Introducing Ynnovation

If you were to visit a Catalan village or town festivity, celebrating something like Midsummer, you may be struck by a seemingly odd scene: people dancing around a pile of ladies’ handbags, with some small kids topping the pile...

The circle dance is a sardana, possibly (though perhaps doubtfully) with roots in ancient Greece. Variations have been danced for centuries in Catalonia, been danced and been forbidden, the last time by Franco as sardana is a symbol of Catalan nationhood.

The modern sardana, however, the ‘long’ one, is a more recent invention, music-wise by Josep ‘Pep’ Ventura, and step-wise by Miquel Pardàs. Ventura equipped the orchestra, the cobla, with eleven musicians – previously there had been a trio – and with a newly invented wind instrument, the tenor oboe (tenora), possibly inspired by him and in any case developed by Andreu Touron in northern Catalan (so in France) Perpignan; these developments occurred in the mid-19th century. The sardana became one of multiple symbols of Catalan culture during the renaixença, the renaissance or re-awakening, which emerged at this time and grew increasingly vivid.

In the Estonian archipelago, a farm that previously had been a collective has remade itself into a farm with Swedish roots – Estonia was part of Sweden for some 160 years, and already from at least the 13th century Swedish language farmers settled on some of the islands. For the collective that no longer was, this identity – or brand – had at best shaky foundations but after the Russian and communist epoch, an identity positive rather than threatening was eagerly sought.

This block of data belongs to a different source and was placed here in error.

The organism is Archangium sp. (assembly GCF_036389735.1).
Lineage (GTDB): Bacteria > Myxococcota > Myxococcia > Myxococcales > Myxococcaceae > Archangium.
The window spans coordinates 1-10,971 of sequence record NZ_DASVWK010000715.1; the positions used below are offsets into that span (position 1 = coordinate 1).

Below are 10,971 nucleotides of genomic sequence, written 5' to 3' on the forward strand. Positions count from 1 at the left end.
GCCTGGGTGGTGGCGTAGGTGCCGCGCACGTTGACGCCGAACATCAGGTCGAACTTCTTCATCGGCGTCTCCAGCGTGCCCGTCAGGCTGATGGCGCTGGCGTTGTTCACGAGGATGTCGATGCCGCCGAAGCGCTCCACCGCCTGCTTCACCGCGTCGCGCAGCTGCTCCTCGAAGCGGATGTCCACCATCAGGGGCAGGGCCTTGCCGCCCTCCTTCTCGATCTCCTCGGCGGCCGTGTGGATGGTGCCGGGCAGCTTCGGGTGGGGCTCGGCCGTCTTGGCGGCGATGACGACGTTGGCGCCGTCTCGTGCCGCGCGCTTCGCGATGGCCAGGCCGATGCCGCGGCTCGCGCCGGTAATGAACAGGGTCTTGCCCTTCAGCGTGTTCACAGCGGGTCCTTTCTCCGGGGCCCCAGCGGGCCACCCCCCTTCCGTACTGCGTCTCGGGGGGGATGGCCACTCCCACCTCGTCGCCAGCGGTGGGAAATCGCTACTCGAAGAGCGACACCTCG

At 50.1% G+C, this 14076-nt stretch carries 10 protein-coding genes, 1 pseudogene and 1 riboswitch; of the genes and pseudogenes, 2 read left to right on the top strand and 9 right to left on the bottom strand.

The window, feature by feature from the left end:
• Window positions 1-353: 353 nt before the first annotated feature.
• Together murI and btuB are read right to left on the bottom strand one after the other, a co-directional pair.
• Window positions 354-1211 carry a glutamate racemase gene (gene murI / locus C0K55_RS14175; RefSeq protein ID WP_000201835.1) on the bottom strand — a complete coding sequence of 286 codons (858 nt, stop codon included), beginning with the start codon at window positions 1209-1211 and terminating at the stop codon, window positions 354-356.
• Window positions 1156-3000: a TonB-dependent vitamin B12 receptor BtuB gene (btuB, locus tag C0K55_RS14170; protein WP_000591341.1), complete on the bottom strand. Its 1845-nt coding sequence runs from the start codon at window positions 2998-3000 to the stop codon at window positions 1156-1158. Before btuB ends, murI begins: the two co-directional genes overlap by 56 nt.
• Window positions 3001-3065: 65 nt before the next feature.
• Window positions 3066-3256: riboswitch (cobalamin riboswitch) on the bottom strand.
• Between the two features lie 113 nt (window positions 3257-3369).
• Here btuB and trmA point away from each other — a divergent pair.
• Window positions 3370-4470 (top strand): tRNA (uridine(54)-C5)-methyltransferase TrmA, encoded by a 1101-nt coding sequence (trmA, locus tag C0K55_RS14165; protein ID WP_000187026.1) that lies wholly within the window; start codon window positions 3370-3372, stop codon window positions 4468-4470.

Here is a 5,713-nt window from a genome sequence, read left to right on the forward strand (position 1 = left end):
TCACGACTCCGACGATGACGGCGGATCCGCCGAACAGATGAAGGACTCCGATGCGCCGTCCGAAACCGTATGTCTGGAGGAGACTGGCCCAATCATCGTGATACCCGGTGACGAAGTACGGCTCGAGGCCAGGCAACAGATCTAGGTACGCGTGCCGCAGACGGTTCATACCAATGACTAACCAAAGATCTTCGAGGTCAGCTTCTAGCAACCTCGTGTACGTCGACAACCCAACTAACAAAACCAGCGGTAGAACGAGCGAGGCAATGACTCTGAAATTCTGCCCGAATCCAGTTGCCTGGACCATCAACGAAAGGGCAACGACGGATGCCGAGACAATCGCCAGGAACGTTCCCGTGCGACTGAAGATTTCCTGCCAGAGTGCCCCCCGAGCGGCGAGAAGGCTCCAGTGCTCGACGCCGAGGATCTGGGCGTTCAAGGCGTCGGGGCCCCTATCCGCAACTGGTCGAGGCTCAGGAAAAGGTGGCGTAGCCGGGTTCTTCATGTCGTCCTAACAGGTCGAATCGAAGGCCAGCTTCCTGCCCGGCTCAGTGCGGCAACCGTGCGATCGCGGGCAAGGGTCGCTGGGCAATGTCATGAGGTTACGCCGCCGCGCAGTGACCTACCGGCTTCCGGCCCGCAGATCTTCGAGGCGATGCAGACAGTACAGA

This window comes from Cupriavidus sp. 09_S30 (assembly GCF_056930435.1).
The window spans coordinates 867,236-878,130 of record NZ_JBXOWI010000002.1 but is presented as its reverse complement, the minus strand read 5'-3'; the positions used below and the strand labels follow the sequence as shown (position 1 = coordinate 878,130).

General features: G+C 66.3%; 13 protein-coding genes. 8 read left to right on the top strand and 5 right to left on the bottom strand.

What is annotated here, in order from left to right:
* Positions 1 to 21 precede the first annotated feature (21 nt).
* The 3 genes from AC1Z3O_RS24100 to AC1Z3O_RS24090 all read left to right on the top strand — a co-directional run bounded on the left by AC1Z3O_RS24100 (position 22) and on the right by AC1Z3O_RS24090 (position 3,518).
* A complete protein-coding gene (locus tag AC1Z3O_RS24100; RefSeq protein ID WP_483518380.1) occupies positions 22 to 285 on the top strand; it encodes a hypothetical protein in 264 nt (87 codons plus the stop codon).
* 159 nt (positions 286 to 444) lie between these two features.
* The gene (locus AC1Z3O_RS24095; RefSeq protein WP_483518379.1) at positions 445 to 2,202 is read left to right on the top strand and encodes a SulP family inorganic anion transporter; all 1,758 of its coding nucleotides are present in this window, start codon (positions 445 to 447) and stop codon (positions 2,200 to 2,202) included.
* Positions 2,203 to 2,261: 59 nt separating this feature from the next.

About the same time as the Catalan renaissance, there was a movement in Norway to become more ‘Norwegian’, politically independent of Sweden, linguistically substituting the written language, Bokmål, which in fact was (an adaptation of) written Danish, with something indigenous. One leading enthusiast was Ivar Aasen who toured the country to discover or compile the ‘true’ Norwegian, which he synthesized into neo-Norwegian or, in Norwegian, Nynorsk. In reality, no outright substitution took place so Bokmål and Nynorsk now coexist. Several more ‘modern’ languages have a similar story of being ‘invented’ or ‘reawakened’ or synthesized, Hebrew and Turkish among them. Esperanto is of course an example, of several, of a fully synthetic – invented – language (the sketch here skips over intricacies and nuances of a vastly more complex reality).

Americans more than others are alert to how original their political union of 1776 was: to obtain liberation from a ‘mother’ country – forming an association between thirteen separate colonies some of them starkly different with respect to, e g, religious creed and economy – and with strong state powers; to create a republic in a world dominated by kings and emperors (Switzerland the obvious exception), indeed something sufficiently original to qualify as an innovation of sorts. But what sort?